Three Ways Women Can Drive Gender Diversity in IT

SustainAbility-blog-3 Ways women Can Drive Gender Diversity in IT_FeaturedBlog copy 2

Gender diversity is a much-debated topic in most industries, but with technology historically a male-dominated sector, it is certainly a prominent issue within IT.  Although progress has been made, there is still plenty work to do to create true diversity. In fact, the Australian Bureau of Statistics reveals that women make up just 28 per cent of the IT workforce, compared to around 46 per cent of the overall workforce. Whilst there are more women getting involved in the industry at a junior level, it narrows significantly within higher-level roles.

Having recently attended a Women in Technology conference (on top of another Women in Leadership event, as well as speaking to various industry experts) the challenges around gender diversity in the tech industry have become clear. Although a significant portion of responsibility lies in the hands of those in leadership, we, as women, also have the power to play an important role in steering change. Based on my learnings, here are three tangible steps we can take to drive gender diversity in Technology.


Find a Mentor

Understandably, it can be intimidating to pursue a career within an industry that doesn’t appear to represent you. However, keep in mind that you’re not totally alone in this field; if you know where to look, there are strong women everywhere who can guide you from that first step and beyond.

Having a female mentor can go a long way towards helping you navigate your tech careers – especially at the beginning, where uncertainty and doubt can threaten to unravel your progress. Finding a great mentor is not just about identifying someone in your field; a great mentor is someone that has been in your shoes. They can act as a role model to show just what is possible and support you in reaching your goals. They can also provide guidance for professional growth and advice on how to deal with any challenges that come up.

There are many ways to build this kind of professional relationship, but one simple method is to attend MeetUps and get to know potential mentors that way – or just start by asking someone for a coffee and chat. Ideally, any mentor you find would be someone that you don’t work with directly or from another company entirely, as this allows you to be more honest when discussing work-related matters.


Manage Your Return to Work

The tech sector especially is constantly evolving and growing, so it stands to reason that a few gaps in knowledge and expertise may present when returning to the workforce after a career break.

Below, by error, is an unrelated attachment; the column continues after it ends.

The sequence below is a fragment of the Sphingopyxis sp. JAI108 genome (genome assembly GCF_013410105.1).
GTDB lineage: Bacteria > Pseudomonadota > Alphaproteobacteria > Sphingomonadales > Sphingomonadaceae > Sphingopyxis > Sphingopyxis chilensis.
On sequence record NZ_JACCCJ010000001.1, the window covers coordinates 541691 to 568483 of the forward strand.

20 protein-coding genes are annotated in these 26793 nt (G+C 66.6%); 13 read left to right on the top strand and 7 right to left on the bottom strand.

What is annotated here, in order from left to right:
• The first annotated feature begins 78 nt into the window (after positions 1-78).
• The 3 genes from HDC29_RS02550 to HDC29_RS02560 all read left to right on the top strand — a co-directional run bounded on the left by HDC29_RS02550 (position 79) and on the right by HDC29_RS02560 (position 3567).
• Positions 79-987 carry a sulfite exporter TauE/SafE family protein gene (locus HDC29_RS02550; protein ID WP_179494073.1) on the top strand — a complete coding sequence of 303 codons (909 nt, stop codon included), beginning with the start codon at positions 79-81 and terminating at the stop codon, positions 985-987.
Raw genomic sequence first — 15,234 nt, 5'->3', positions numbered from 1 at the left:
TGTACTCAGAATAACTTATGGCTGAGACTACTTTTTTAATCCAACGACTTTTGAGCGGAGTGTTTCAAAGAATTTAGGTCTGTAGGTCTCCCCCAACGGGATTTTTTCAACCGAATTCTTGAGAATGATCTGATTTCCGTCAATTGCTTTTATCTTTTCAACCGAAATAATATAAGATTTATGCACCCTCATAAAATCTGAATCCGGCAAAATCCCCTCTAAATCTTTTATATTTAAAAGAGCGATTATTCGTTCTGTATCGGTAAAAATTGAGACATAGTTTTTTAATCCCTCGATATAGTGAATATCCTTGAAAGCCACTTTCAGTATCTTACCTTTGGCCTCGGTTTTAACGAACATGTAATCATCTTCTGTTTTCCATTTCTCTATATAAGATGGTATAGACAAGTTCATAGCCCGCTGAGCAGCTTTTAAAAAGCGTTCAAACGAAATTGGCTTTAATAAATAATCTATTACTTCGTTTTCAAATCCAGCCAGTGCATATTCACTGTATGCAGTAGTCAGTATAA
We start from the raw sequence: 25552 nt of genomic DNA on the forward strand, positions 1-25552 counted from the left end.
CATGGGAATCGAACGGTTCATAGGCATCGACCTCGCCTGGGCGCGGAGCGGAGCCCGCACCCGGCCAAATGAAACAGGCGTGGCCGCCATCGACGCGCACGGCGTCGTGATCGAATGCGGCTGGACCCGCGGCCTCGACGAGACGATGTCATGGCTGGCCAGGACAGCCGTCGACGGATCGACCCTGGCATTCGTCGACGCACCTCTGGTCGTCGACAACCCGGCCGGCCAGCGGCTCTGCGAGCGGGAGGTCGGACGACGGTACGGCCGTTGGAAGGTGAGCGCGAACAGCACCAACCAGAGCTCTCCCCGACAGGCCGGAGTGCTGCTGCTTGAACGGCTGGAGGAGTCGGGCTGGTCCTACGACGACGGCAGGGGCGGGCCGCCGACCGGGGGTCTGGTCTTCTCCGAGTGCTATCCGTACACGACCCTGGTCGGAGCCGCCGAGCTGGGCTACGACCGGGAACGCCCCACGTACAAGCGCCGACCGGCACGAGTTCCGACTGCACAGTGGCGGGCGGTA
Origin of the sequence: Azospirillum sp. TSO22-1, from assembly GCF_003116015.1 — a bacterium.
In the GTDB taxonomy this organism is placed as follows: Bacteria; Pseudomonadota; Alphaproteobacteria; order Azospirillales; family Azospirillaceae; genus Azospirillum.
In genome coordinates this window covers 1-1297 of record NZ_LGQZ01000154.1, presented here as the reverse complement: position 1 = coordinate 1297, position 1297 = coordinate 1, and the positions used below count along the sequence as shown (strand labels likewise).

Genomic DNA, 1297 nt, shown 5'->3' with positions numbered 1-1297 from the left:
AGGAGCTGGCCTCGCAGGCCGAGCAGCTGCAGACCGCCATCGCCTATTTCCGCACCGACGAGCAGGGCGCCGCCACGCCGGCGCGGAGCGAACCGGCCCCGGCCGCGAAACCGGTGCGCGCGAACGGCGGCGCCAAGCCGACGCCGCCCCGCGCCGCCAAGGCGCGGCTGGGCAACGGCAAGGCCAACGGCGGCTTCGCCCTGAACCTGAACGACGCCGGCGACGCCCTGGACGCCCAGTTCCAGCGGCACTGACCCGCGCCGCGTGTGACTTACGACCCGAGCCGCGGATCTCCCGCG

If you’re considering a break, or are currently on one, the following tips can help to ease the transition back into tech:

Keep up-to-date with new programming languages, tools and methodologies – This helps prevent returning workers from being blindsided by new technology. It can also be beneficial to think about taking part in additional training, refresher courses, webinars or conferences to update your skills and make the return smoother.

Ensure your return is at a time that is right for you and your family – Everyone’s circumstances are different, so recognise it’s alright to make the return gradually if that makes it easier. If you can, try creating a schedule that meets your needs – would flexible hours, working part-time or a work from home arrangement fit better than a standard 9-5 role?

Stay in touch with your professional network throughout the break – This can help a lot, as your working relationships will be invaluable when it comes to finding new opportunities and backing up your track record.


Partner with Management

There are plenty of people talking about the issue of gender diversity, but not as many who are actually doing something about it. We, as women, are in the unique position of being able to see problems and opportunities from the inside and this makes us valuable assets for building diversity initiatives.

If you have an idea or want to bring forth a constructive initiative for improving gender diversity, don’t be afraid to bring it up with management. Even better, where possible, partner with business leaders to help get initiatives off the ground and spread cultural change across the organisation.

If you don’t have anyone else to look to as an example for taking these kinds of steps, perhaps it’s time to be that example for others. Take control and make your voice heard and encourage other women in tech to do the same.



For women getting into tech, the industry’s gender diversity issues can be daunting and discouraging, but take control of your career, find comradery with others, show initiative and encourage change, to help ensure a long and fruitful journey. Never settle for ‘less than’ because the road ahead seems long – there are practical steps to make it easier to navigate.

To hear about opportunities for women in Technology, or for further advice, get in touch with me – SustainAbility is here for you every step of the way.